In the year 1600, as Lord Mountjoy succeeded the Earl of Essex as viceroy of Ireland, Hugh O’Neill was at the height of his power. He had given the English a bloody nose at Clontibret (1595) and The Yellow Ford (1598), and had successfully prevented the enemy from encroaching into his earlship of Tyrone. His first confrontation with Mountjoy, the man who was eventually to prove his match, occurred in the autumn of that year when the English leader attempted to force the Moyry Pass, the difficult and well-defended gateway to Ulster. The succeeding battle – ‘one of the greatest fights that hath been seen in Ireland’ – provides excellent material for a solo scenario. For a full account of the battle see G.A. Hayes-McCoy’s comprehensive ‘Irish Battles – A Military History Of Ireland’. You can also read a brief account of the battle on Wikipedia.
The battlefield should be set out along roughly the following lines (click on image for a full size version):
As you can see, the battlefield is effectively divided into three distinct zones. In the centre, the pass is blocked by three barriers, “long traverses with huge and high flankers of great stones, mingled with turf and staked on both sides with palisadoes wattled” (Fynes Moryson, Mountjoy’s secretary). Plashed barriers separated the central highway from the rough rising ground on either side.
As a solo scenario, you take the side of the English commander, who must force the Irish from two of the three zones in order to win the day. The English forces consisted of 3,000 foot – a mix of pike and shot, some of largely untried quality – and 300 horse. The number of Irish troops is unknown, but for the purposes of this scenario we should assume that they significantly outnumber the English; as a rough guideline allow them at least 50% greater strength. The Irish appear to have fought well and to have had both high morale and a high degree of mobility, and it is likely that they would have been armed similarly to the English (though perhaps with a greater preponderance of calivers over pikes). The actual number of figures or elements used should be tailored to your preferred ruleset in order to give both sides a chance of winning the battle.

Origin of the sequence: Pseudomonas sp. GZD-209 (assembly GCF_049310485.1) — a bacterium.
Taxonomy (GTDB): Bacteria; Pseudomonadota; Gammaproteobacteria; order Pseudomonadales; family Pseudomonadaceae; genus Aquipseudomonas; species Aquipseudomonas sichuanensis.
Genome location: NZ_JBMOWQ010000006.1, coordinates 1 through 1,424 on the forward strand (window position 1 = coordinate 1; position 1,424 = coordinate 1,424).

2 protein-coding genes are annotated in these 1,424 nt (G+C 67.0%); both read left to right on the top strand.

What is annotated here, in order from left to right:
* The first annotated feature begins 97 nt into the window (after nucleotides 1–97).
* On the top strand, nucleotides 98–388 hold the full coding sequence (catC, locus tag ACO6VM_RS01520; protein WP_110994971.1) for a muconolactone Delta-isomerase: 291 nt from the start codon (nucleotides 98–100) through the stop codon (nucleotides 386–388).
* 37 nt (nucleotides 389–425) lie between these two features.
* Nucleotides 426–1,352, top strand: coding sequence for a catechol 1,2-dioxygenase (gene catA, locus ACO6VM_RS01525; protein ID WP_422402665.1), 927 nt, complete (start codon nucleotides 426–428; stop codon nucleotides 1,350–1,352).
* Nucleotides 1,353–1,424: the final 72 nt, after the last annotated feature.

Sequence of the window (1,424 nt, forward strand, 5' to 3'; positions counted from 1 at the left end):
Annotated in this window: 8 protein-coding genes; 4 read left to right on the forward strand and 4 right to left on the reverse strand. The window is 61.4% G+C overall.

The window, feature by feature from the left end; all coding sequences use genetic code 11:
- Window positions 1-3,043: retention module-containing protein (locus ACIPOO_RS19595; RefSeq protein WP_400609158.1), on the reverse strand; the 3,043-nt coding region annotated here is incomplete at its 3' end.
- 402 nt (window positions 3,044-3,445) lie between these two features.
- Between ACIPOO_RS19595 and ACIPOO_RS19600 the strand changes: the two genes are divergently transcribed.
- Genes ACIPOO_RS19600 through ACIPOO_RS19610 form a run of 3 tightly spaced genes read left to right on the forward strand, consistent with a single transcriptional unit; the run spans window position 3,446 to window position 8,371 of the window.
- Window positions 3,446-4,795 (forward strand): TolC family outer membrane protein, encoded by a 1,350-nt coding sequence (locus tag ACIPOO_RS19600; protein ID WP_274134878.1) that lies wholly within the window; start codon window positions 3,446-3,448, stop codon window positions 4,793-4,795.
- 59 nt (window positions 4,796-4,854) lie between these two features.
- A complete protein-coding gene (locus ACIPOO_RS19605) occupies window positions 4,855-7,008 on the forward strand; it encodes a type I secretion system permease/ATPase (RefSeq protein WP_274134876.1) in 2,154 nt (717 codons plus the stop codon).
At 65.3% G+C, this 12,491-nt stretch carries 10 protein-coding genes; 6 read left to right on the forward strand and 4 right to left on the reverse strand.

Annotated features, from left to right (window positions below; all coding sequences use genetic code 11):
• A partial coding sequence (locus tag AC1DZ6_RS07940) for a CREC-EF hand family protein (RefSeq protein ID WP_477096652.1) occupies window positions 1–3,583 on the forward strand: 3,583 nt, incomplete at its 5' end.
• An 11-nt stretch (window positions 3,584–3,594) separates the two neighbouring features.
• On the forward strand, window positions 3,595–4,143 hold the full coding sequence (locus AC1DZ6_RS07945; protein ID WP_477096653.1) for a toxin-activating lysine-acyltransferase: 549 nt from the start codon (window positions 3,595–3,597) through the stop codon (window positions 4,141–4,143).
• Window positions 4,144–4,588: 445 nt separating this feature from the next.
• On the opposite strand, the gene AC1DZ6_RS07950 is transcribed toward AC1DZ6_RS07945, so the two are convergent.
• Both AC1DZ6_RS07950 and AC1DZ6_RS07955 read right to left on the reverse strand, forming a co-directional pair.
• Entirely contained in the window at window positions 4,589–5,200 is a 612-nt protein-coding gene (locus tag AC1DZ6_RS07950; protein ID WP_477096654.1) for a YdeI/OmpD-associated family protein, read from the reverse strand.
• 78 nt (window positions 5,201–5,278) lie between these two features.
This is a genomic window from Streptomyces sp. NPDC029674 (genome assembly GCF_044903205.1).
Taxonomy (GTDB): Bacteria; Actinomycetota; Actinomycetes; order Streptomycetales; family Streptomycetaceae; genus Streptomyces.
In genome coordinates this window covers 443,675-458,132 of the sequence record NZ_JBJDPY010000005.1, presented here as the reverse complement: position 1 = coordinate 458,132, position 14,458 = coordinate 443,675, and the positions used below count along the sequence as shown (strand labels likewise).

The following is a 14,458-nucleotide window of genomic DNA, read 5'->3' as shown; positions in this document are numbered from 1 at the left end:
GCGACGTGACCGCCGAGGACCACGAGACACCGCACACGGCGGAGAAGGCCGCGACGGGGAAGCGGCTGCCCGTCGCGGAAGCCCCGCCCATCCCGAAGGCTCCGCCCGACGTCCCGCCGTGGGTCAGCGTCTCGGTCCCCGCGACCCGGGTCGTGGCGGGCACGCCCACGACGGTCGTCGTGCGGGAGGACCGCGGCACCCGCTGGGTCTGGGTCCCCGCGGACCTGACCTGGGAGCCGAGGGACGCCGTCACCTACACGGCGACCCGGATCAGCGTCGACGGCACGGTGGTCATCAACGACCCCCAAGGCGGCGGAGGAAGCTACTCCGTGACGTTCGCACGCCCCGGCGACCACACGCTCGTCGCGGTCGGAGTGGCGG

The following scenario notes apply:
A. Initial disposition of Irish troops unknown. As the English commander you can see that some troops are manning the first barricade, and there appear to be some troops on both sides of the pass along the rising ground. Lay your plans and deploy your troops.
B. Dice for Irish dispositions once your troops have begun their advance into the pass. Note that you cannot re-allocate or shuffle your infantry once you have seen the Irish dispositions, but must continue with your initial plan of attack. You can however freely move your cavalry to whichever side of the battlefield you wish at any time. Throw a D6 to determine the Irish dispositions:
1,2: One third of all troops placed in each of the 3 combat zones (left, right and centre)
3,4: Half of all troops placed in the pass itself, remainder divided equally between flanks
5: Irish centre and Irish left strongly manned, Irish right screened only
6: Irish centre and Irish right strongly manned, Irish left screened only
C. The English will fight at a combat disadvantage of minus one on the flanks of rough, rising ground, and will suffer a movement penalty on that terrain of minus 25%.
D. The Irish behind the barricades count as being in soft cover.
E. Irish casualties: eliminated or routing elements have a chance of rallying and reappearing along the Irish baseline, in the sector of the battlefield from which they fled. Throw a D6 at the start of the Irish turn to determine this for each such element, a throw of 5 or 6 meaning that they have successfully rallied.
F. Irish at the barriers: any elements pushed back from the barriers will automatically retreat to the next barrier to their rear. They will do this successfully unless their retreat is physically blocked by an English unit.
G. Any Irish shot along the rough ground will attempt to enfilade the advancing English in the pass unless they are attacked to their own front.
H. Irish troops on the rough ground attacked to their front will attempt to close with the English if they outnumber them by a factor of 3:2 or better. Otherwise they will engage the English in a fire-fight whilst slowly falling back to avoid contact. They will however hold their ground at all costs if they have fallen back to the line of the last barricade in the pass.
I. As the English commander you must attack the barriers in the pass with a minimum of one quarter of your force, though these troops may be used to hold or pin the Irish at their barrier(s) rather than attempt to actually storm them.
J. To reiterate, you win if you succeed in pushing the Irish off the field in any two sectors of the terrain; should this happen the Irish will have lost their overall advantage and will melt into the hills. Any other result means that the Irish have won.
Good luck and happy gaming!